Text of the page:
Ki Tisa notes
Finally, I had a little time on Friday to peruse the parsha. But then my company arrived, and I didn’t have time until now to write a post. Instead of coming up with one in depth dvar torah, however, I am jotting notes of what would be interested to explore more:
– Counting at the beginning of the parsha. Why men counted and not women?
Rabbi Buchwald writes: “since the Jewish women did not participate in the sin of the Golden Calf, they were exempt from giving their half shekel”.
– Lion of Zion writes about hokhmat lev, as possibly being a Hebrew word for art. I’m not sure about this. It’s kind of like elevating all art to the level of Betzalel, who built the mishkan along with other artisans and were imbued by God with a divine spirituality to do this craftsmanship. I’m hoping Lion of Zion will write more on this topic.
– If you have 51 minutes, you can listen to an in-depth podcast about different levels of the Torah by Esther Wein. She’s a good speaker. At a basic level, for example, you shouldn’t take the law into your own hands and murder. At another level, you don’t want to embarrass someone; it’s considered to be like murder. You have to listen to the shiur (lesson) for a while to hear her talk about Sugihara, who saved the Mir Yeshiva and many other Jews in World War II. He was dismissed from his post in his own lifetime, but posthumously he was honored.
– What are the בִּגְדֵי הַשְּׂרָד ? Rashi says they were used to wrap the items in the Mishkan when traveling. Somewhere I saw a discussion of the word ‘sered’; if I find it again, I will add a note here. Sered often means remnant.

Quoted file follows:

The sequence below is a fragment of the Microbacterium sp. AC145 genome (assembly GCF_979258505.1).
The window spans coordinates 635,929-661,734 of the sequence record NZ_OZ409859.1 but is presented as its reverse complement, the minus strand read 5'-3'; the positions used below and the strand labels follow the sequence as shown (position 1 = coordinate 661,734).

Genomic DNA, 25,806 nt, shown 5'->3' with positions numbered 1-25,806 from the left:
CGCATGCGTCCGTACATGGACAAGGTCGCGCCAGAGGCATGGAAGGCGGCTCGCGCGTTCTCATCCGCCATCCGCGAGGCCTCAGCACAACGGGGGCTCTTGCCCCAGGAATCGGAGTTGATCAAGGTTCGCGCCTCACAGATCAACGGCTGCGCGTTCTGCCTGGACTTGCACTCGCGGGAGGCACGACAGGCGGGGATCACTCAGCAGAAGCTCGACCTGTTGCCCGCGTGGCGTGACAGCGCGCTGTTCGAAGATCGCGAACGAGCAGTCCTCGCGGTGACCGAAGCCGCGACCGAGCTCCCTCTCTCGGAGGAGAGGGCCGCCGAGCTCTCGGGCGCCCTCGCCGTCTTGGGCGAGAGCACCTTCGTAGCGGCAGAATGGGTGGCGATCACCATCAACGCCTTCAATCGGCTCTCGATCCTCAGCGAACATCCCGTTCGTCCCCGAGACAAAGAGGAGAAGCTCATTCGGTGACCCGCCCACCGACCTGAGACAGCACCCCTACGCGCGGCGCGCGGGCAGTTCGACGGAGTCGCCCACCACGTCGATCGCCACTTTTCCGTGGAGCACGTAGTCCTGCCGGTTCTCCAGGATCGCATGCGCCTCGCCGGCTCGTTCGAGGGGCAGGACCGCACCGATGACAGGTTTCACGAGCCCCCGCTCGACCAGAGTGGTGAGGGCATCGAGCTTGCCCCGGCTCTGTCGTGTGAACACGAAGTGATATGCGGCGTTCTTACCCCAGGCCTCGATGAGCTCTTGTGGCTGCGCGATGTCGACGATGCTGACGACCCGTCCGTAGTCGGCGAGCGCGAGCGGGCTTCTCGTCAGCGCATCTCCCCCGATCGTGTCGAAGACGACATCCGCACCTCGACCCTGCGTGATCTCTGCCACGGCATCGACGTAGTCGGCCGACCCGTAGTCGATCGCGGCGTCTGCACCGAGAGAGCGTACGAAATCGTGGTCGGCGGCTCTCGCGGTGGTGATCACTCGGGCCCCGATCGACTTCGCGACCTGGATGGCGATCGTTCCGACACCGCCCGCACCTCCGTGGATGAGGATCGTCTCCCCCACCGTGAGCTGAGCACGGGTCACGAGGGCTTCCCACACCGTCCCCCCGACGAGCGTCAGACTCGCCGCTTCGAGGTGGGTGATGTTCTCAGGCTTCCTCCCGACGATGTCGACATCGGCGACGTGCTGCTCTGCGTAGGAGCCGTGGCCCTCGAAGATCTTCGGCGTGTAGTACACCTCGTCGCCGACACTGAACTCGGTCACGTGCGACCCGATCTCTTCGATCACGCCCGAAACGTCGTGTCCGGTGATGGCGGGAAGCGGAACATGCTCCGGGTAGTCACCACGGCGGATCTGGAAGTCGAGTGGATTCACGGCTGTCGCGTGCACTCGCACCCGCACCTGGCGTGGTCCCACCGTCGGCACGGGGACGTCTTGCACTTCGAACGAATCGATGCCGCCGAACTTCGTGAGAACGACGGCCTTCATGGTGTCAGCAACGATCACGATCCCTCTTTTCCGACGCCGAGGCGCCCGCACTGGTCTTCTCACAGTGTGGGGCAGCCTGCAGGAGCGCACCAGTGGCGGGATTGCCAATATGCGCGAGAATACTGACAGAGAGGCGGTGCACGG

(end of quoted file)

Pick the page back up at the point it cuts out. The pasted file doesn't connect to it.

– My father talked about how Moshe breaking the luchot, the tablets of the ten commandments, was Moshe’s greatest deed. Perhaps because Moshe did not want God to destroy B’nei Yisrael because of the Golden Calf, and by breaking the luchot he was teaching them a lesson and allowing them to do t’shuva and therefore saving them? (this one is really just a note to remember what my father told my husband and me on Shabbat).
– A fragment of a note: the word herut as engraving the tablets, relating the luchot to freedom (from my husband, who doesn’t remember the source).
– I have become a big fan of Avigdor Bonchek’s What’s Bothering Rashi series. On this parsha, he explains the insight of the Ramban on Betzalel. Betzalel, who had been a slave in Egypt, was considered a wonder as he mastered silver, gold, precious stones, wood carving, embroidery and weaving! God inspires this recently freed slave with uncanny God-given talents to build the mishkan.
Both Avigdor Bonchek and Nechama Lebowitz explore Exodus 31:13:
אַךְ אֶת-שַׁבְּתֹתַי, תִּשְׁמֹרוּ: כִּי אוֹת הִוא בֵּינִי וּבֵינֵיכֶם, לְדֹרֹתֵיכֶם.
Note the word אַךְ (akh). This is a limiting word, meaning something should limited…is it the building of the Mishkan or keeping Shabbat? Rashi and Ramban disagree on this subject. Rashi says we do not build the Mishkan on Shabbat. Ramban says there are times we do not keep Shabbat; even Shabbat has limits. From this our Sages learned, for example, that in cases were a life may be at risk (pikuach nefesh) we may break Shabbat.
Finally, Nehama Lebowitz has a lot to say about כִּי קָרַן עוֹר פָּנָיו . “…the skin of his face became radiant…” Michelangelo and other artists gave Moshe horns because of a mis-translation of this pasuk. Maybe by next year I will actually take the time to read this chapter, which she entitled: Moses Was Unaware His Face Shone.